Like the Ulster Cycle, the Fenian Cycle is concerned with the deeds of Irish heroes. The stories of the Fenian Cycle appear to be set around the 3rd century and mainly in the provinces of Leinster and Munster. They differ from the other cycles in their strength of their links with the Irish-speaking community in Scotland and there are many extant Fenian texts from that country. They also differ from the Ulster Cycle in that the stories are told mainly in verse and that in tone they are nearer to the tradition of romance than the tradition of epic. The stories concern the doings of Fionn mac Cumhail and his band of soldiers, the Fianna.
The single most important source for the Fenian Cycle is the Acallamh na Senórach (Colloquy of the Old Men), which is found in two 15th century manuscripts, the Book of Lismore and Laud 610, as well as a 17th century manuscript from Killiney, County Dublin. The text is dated from linguistic evidence to the 12th century. The text records conversations between the last surviving members of the Fianna and St Patrick and runs to some 8,000 lines. The late dates of the manuscripts may reflect a longer oral tradition for the Fenian stories.
The Fianna of the story are divided into the Clann Baiscne, led by Fionn, and the Clann Morna, led by his enemy, Goll mac Morna. Goll killed Fionn's father, Cumhal, in battle and the boy Fionn was brought up in secrecy. As a youth, while being trained in the art of poetry, he accidentally burned his thumb while cooking the Salmon of Knowledge, which allowed him to suck or bite his thumb in order to receive bursts of stupendous wisdom. He took his place as the leader of his band and numerous tales are told of their adventures. Two of the greatest Irish tales, Toraigheacht Dhiarmada agus Ghrainne (The Pursuit of Diarmuid and Grainne) and Oisin in Tir na nOg form part of the cycle. The Diarmuid and Grainne story, which is one of the few Fenian prose tales, is the Celtic source of Tristan and Isolde.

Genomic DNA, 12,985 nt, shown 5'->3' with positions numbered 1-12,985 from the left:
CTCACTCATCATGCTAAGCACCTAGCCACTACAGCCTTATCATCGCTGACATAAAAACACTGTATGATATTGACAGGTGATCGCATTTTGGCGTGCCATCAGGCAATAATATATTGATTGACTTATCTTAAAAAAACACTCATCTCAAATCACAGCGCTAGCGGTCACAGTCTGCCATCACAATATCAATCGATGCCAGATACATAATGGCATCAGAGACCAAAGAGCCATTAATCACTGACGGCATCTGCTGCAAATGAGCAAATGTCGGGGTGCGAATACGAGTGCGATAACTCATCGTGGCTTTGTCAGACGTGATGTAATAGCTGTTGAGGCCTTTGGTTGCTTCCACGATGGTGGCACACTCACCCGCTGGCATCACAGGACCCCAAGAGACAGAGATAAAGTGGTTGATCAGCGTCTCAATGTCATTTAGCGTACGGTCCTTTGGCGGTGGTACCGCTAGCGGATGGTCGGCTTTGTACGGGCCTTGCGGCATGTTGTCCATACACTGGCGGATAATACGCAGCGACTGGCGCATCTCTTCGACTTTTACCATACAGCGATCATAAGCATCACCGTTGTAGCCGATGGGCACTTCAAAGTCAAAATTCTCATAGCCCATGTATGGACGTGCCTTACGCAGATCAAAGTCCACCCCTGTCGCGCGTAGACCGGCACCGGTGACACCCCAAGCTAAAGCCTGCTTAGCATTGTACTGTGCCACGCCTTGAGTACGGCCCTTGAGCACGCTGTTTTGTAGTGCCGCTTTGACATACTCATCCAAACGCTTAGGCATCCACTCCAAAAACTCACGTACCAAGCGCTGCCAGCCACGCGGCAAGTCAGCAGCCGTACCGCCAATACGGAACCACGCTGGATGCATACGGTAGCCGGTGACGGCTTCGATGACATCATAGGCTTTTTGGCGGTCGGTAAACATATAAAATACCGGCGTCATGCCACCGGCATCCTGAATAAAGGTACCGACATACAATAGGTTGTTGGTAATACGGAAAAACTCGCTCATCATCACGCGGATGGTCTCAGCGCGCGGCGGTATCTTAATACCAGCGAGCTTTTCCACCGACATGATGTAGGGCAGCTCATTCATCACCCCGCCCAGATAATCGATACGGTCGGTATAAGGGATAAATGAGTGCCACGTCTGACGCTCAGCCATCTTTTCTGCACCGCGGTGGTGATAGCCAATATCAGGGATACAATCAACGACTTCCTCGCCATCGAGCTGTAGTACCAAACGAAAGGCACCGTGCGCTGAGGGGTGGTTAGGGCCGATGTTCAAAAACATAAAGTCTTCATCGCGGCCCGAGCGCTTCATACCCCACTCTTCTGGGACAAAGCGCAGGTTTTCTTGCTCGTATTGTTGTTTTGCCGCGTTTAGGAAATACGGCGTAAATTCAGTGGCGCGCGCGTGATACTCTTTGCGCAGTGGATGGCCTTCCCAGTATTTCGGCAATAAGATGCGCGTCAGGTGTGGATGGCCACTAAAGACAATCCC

The world of the Fenian Cycle is one in which professional warriors spend their time hunting, fighting, and engaging in adventures in the spirit world. New entrants into the band are expected to be knowledgeable in poetry as well as undergo a number of physical tests or ordeals. Again, there is no religious element in these tales unless it is one of hero-worship.